's prompted by french military actions against jihadist in northwest africa. let's go live to cnn pentagon correspondent barbara starr. she's got the latest. barbara? >> the administration has been saying for months now that al qaeda is on the ropes but the u.s. intelligence committee is now saying something very different about a very different al qaeda threat. with the success of the attack on a guest plant in algeria, extremists are growing more daring. a senior u.s. intelligence official tells cnn, quote, what we have seen is intelligence suggesting the desire to carry out more attacks against western and u.s. interests in the region. though there are no specific targets yet that the u.s. knows of, one of those plotting mokhtar belmokhtar was behind the algeria attack. >> we are starting to see an increasing collaboration, sharing of funding, sharing recruiting efforts, sharing of weapons and explosives, and certainly sharing of ideology that is expanding and connecting these various organizations. >> if chuck hagel becomes the next secretary of defense, he already knows what he's faci
camerota. rough ride for pick to run the pentagon. chuck hagel's hearing questions questions his competence. the white house thinks he did just fine? >> we are moments away from finding out whether we are stuck with six more weeks of winter. punxsutawney phil about to give his first alert forecast. let's all say it now, gobbler's knob. that's where we are going. >> punxsutawney, pennsylvania. the big easy gearing up for the big game. brian kilmeade is on the bayou with some huge guests. we are going to look for his shadow as well. "fox & friends" hour two starts right now. >> happy groundhogs day. >> good saturday afternoon, good morning, i don't know. saturday morning. >> it is afternoon somewhere. >> maybe in new zealand it's saturday afternoon. good morning, everyone. we are just a few days away from brian kilmeade being able to watch the game live super bowl game live. there is brian kilmeade staring at cheerleaders. >> it's the 49ers facing off against the ravens. super bowl number 47. good morning to you, brian. what's you got for us? >> first up, i think it's time to meet some of the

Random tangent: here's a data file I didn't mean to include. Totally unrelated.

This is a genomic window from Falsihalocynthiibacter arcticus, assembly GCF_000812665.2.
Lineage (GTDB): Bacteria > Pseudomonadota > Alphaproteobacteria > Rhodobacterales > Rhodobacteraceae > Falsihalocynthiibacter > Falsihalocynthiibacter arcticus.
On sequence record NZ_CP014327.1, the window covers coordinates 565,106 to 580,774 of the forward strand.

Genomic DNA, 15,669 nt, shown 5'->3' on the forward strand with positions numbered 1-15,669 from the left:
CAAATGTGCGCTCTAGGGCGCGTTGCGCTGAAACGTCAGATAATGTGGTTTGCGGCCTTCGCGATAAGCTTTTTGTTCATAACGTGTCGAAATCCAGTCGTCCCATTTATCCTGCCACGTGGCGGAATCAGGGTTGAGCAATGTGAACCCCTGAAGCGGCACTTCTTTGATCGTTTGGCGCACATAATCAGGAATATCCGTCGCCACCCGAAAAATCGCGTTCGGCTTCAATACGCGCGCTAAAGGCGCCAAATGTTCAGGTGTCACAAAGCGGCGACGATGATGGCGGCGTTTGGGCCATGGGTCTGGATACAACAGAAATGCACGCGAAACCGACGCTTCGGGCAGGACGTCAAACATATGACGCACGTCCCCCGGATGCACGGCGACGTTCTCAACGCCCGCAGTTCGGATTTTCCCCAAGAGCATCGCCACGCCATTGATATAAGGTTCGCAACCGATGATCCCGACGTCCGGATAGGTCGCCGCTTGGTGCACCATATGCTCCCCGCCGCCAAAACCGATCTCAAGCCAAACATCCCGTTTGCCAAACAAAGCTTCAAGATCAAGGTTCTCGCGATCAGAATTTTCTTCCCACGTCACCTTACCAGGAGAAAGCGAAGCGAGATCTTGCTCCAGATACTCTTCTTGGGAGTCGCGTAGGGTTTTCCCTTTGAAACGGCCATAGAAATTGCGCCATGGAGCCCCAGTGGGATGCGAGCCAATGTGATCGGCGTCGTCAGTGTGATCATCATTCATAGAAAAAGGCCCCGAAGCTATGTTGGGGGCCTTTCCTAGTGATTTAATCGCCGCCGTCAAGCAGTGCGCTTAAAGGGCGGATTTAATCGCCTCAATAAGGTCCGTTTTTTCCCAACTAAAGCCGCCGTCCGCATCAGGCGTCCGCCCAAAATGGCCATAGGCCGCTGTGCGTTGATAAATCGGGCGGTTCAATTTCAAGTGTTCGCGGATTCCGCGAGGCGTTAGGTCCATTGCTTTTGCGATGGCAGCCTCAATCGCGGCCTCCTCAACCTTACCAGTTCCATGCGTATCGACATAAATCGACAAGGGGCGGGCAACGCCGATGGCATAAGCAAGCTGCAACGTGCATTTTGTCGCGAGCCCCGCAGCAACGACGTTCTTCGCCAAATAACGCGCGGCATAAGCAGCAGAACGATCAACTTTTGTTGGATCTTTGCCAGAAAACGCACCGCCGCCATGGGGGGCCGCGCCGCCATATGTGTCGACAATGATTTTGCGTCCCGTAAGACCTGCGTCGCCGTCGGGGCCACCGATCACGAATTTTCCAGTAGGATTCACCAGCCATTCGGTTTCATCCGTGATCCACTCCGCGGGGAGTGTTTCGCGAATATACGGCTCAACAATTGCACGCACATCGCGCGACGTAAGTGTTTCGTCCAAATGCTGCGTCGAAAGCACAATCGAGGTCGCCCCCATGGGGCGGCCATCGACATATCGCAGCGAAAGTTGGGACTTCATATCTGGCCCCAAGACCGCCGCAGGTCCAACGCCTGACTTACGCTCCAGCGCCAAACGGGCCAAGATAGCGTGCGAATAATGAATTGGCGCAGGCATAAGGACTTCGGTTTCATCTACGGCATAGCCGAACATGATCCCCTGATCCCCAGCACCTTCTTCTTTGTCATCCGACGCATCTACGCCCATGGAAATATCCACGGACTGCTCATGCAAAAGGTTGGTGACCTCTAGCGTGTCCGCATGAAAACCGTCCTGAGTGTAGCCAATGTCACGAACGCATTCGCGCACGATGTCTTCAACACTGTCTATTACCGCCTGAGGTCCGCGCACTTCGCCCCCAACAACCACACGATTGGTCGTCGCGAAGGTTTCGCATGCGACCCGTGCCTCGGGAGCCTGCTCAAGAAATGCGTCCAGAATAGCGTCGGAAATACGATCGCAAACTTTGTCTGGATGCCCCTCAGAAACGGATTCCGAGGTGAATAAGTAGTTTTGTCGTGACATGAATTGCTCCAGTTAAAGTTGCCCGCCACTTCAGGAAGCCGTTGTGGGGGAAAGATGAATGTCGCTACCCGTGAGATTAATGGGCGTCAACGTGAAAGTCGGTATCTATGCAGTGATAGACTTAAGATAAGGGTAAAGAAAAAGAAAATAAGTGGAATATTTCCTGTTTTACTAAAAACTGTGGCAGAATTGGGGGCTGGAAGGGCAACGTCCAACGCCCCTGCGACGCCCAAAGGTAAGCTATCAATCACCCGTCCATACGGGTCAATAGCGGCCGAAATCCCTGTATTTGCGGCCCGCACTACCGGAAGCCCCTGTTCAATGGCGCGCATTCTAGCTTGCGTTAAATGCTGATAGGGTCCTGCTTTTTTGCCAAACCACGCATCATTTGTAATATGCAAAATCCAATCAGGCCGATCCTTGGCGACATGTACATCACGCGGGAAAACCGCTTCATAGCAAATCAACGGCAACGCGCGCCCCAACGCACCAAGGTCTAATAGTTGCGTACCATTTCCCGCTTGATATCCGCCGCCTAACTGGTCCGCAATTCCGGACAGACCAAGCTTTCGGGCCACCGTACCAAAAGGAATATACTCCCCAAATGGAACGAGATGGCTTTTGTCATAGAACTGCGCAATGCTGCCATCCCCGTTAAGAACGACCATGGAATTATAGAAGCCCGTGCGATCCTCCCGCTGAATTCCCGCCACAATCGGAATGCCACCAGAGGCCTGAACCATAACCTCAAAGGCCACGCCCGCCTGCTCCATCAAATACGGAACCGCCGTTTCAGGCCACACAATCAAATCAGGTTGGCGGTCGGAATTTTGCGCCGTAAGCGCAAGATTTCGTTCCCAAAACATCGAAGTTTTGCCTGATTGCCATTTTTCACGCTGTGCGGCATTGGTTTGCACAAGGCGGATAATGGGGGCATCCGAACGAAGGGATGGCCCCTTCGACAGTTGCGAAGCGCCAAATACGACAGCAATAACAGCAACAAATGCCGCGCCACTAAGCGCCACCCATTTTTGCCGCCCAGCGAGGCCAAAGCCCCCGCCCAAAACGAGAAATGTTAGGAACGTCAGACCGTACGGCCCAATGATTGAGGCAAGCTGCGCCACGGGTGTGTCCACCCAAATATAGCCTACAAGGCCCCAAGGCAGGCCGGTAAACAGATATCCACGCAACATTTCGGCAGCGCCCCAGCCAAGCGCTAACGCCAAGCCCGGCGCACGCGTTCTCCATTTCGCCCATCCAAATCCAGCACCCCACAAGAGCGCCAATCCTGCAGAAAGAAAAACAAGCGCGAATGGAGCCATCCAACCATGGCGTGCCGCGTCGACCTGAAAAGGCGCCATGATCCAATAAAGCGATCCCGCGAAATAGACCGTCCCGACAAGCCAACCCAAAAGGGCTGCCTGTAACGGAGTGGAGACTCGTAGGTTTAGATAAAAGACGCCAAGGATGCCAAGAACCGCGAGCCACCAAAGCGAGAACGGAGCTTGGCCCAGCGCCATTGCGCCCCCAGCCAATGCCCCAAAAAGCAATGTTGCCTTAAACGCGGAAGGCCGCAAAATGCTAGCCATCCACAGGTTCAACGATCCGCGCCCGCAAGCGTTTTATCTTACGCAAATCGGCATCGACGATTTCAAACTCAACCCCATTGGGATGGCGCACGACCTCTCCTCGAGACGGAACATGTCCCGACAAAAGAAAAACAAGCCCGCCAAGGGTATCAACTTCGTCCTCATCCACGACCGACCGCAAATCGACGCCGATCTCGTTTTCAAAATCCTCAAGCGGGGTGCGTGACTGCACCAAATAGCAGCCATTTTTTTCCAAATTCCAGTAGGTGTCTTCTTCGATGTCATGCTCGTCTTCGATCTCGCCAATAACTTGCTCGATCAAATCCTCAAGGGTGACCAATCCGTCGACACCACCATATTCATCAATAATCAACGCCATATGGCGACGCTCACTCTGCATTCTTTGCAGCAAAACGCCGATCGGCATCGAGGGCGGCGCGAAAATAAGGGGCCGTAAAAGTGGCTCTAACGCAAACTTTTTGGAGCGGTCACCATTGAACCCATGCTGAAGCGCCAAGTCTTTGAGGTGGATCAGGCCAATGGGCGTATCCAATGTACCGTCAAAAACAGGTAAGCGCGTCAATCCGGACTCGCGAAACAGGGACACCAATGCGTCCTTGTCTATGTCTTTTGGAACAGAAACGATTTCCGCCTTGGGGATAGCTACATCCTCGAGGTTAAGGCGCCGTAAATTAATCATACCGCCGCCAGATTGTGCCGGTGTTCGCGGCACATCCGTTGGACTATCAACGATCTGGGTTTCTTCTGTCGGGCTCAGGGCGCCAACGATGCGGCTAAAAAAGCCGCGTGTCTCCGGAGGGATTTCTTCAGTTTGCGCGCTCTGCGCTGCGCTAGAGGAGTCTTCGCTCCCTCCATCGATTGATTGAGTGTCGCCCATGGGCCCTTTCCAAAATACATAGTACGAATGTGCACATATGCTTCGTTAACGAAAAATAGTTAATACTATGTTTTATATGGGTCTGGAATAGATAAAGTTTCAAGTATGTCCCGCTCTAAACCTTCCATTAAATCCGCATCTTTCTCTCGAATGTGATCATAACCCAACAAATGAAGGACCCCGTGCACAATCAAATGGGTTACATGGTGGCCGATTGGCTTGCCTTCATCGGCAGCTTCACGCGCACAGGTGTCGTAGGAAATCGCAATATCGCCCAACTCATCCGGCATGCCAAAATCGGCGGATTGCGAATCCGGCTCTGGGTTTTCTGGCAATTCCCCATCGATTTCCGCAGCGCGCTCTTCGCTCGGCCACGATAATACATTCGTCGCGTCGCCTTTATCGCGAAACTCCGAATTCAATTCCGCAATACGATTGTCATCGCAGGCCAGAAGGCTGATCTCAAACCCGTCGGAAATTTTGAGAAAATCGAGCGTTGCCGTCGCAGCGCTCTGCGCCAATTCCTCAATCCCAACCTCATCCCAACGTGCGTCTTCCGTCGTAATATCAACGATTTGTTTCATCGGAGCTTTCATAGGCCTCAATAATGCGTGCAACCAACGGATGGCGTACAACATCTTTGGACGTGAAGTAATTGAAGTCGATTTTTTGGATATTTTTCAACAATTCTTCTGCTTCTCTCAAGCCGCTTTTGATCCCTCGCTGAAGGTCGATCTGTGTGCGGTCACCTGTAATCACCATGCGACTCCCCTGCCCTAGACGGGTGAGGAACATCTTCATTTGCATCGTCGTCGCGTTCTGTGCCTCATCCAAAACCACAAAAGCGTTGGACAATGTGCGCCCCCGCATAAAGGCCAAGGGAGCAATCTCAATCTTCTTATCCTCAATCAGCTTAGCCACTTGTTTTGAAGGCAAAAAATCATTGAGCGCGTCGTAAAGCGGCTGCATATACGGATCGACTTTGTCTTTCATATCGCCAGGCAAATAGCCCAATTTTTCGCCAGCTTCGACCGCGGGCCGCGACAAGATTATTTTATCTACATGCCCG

. this is the great ironny. from the pentagon point of view, women are banned from ground combat. on the ground, women have been fighting in combat in iraq and afghanistan for ten years. >> host: was there a typical experience for women in iraq and afghanistan, for american soldiers? >> guest: um, it's hard to say "typical" because it really did vary depending on the year they were serving, where they were serving and who they were serving with. um, but the stories i did hear were the most common story i heard were ones of isolation. because, as i said, one in ten troops are women, but they don't necessarily get deployed together. so many women serve with a very small number of other women, vastly outnumbered by men, sometimes even alone. i've talked to women who were the only one serving with 60 men. the isolation of serving like that can lead to a lot of problems. from constant harassment and loneliness to sexual assault and rape. and i did hear a great deal more of those stories than i expected when i started my research. gls and that seems to be a common theme in "the lonely soldier," harassment,